Why The HDFC Bank-Altico Tussle Has The Industry Watching
It’s an incident that got two of the country’s leading bankers taking digs at each other publicly. And now it has the whole industry watching.
In September, HDFC Bank Ltd. decided to use proceeds of external commercial borrowings raised by Altico Capital Ltd., held by the bank in the form of term deposits, to settle its loan dues. The amount was close to Rs 220 crore, BloombergQuint reported.
The decision prompted State Bank of India chief Rajnish Kumar to slam the private lender, whom he did not name, as having acted selfishly. Peer Aditya Puri, the long time chief of HDFC Bank, while speaking at a press conference on September 30, countered that by saying “it is my security and I will exercise it.”
Beyond the exchange of words between the two bankers, the incident has raised a broader question about the segregation of a bank’s role as an ‘authorised dealer’ and a lender. An authorised dealer is broadly defined as a financial institution, which is permitted to undertake foreign exchange related transactions on behalf of its clients.
The matter has now reached the Reserve Bank of India, according to two people familiar with the matter, who spoke on condition of anonymity. The regulator’s decision will lay down the ground rules for any future cases where a conflict between a bank’s different functions may arise. The Economic Times first reported on Friday that the matter had been referred to the RBI.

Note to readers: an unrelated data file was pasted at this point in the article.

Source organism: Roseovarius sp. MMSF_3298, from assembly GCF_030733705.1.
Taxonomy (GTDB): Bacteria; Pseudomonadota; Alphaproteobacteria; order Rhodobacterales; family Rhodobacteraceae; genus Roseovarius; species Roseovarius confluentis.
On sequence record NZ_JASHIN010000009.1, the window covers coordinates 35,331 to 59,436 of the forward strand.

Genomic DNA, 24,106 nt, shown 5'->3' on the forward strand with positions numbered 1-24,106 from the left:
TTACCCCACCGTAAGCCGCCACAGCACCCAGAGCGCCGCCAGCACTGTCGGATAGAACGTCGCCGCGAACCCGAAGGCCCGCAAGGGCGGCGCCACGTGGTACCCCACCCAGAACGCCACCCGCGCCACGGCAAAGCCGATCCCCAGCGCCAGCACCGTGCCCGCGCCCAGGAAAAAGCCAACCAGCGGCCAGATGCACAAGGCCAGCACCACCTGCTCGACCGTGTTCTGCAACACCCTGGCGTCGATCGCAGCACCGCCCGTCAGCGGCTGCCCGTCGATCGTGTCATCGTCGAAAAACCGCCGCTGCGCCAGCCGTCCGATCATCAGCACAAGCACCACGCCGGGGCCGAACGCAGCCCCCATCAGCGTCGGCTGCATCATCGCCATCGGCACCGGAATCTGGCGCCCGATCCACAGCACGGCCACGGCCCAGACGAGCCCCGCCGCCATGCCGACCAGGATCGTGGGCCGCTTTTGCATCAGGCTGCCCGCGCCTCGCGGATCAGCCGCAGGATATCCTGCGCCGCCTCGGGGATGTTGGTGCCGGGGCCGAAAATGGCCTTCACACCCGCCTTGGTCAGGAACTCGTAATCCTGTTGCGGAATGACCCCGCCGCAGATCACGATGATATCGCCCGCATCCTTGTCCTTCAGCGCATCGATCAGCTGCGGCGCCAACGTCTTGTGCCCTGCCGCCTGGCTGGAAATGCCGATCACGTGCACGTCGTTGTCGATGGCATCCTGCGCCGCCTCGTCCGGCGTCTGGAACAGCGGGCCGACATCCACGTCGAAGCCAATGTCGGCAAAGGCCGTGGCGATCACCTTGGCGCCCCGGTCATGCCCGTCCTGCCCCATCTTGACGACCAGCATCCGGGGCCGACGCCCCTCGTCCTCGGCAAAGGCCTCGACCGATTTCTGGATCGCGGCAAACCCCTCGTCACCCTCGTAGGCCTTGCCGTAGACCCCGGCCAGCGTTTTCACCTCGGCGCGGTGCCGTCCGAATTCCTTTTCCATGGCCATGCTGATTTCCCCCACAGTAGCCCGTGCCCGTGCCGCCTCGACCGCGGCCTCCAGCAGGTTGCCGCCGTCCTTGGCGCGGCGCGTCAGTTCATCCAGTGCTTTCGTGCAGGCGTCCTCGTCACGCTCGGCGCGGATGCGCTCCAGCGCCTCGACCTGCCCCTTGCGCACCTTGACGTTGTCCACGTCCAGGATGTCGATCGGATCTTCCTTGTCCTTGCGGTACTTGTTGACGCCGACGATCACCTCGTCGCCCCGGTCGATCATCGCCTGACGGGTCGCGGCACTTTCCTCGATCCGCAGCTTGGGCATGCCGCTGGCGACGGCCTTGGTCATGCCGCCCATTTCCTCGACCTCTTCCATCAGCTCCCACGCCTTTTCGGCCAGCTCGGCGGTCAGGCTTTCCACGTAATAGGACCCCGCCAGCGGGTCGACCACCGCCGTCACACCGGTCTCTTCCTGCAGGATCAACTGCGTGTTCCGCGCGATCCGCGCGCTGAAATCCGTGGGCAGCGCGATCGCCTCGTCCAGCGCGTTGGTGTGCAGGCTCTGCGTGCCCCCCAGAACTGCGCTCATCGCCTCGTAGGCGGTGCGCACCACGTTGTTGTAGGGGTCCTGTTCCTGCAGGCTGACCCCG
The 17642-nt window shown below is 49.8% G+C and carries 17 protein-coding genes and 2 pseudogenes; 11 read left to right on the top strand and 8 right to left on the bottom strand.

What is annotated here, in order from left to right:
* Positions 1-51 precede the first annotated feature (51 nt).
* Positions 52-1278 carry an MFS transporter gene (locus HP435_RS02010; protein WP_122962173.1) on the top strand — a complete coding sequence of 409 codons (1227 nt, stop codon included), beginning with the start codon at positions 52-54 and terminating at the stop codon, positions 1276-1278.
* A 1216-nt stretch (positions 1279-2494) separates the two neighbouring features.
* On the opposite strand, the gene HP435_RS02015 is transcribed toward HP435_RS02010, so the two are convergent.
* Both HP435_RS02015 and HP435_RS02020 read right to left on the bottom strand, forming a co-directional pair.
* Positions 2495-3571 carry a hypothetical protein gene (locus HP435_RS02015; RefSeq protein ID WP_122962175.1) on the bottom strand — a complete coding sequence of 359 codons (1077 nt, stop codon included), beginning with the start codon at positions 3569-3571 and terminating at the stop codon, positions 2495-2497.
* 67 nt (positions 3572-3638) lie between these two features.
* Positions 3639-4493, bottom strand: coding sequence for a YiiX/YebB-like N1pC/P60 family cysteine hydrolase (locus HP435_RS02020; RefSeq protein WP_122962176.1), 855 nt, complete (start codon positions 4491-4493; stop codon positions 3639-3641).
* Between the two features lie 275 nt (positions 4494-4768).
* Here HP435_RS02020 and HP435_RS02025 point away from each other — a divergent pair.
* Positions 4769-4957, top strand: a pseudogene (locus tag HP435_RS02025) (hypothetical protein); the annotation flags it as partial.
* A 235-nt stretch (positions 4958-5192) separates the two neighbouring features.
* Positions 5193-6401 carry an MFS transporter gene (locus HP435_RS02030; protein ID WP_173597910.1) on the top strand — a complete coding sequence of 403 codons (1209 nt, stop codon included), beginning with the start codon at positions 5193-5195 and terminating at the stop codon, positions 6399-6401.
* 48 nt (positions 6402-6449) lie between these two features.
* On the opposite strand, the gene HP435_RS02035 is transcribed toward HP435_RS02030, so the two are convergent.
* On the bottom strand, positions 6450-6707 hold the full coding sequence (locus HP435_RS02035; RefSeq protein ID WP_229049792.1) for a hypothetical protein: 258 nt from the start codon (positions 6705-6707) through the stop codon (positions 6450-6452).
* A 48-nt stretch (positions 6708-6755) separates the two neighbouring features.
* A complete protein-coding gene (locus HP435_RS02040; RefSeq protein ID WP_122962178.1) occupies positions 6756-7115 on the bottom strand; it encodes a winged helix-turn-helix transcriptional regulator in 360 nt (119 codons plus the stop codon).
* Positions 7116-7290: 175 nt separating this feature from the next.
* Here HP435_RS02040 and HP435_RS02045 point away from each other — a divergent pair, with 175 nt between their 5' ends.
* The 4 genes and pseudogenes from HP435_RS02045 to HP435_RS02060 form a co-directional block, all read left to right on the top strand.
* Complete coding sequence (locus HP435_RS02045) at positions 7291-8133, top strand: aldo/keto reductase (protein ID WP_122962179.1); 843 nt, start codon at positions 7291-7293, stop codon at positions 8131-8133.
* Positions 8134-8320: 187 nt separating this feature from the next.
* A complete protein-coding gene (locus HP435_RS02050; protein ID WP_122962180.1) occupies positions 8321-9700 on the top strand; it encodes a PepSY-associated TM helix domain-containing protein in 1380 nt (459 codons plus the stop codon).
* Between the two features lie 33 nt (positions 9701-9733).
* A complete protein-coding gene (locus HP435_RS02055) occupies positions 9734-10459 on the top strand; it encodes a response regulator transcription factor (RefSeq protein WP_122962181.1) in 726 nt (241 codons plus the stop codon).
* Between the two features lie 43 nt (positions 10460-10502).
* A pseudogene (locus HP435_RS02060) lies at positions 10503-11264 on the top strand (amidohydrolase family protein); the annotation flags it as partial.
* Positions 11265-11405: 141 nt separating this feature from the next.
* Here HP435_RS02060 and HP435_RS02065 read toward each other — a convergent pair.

An email sent to the RBI on Friday was not answered. Altico Capital, HDFC Bank declined to comment on the matter.
ECB Regulations vs. Right Of Lien
The fundamental issue boils down to an interpretation of the Reserve Bank of India’s external commercial borrowing guidelines and uncertainty over whether these guidelines override a lender’s general right of lien.
ECBs are loans availed by Indian companies from a foreign lender. The RBI prescribes strict guidelines for the use of these loans. In this case, Altico had raised funds from Mashreqbank PSC for on-lending. As per regulations, these funds must be parked either with the foreign bank’s Indian branch or an authorised dealer. In this case, the authorised dealer was HDFC Bank, which was also a lender to Altico.
As such, about Rs 220 crore in foreign loans raised by Altico were lying in fixed deposits of HDFC Bank.
Calls and messages to a representative of Mashreqbank went unanswered.
What transpired with Altico in September is now well known. That non-bank lender defaulted on about Rs 20 crore worth of interest payments due to Mashreqbank. This led to a chain reaction and prompted HDFC Bank to use the Rs 220 crore in ECB proceeds lying with it to set-off a domestic loan to Altico.
According to one of the two people quoted above, the first default was the result of a number of factors including a sudden re-set in loan terms by a domestic mutual fund. Since Altico did not have enough funds to repay all its dues in the near-term, it could not have prioritised one lender over another to prevent a default.
Altico was eventually downgraded to ‘D’ by rating agencies.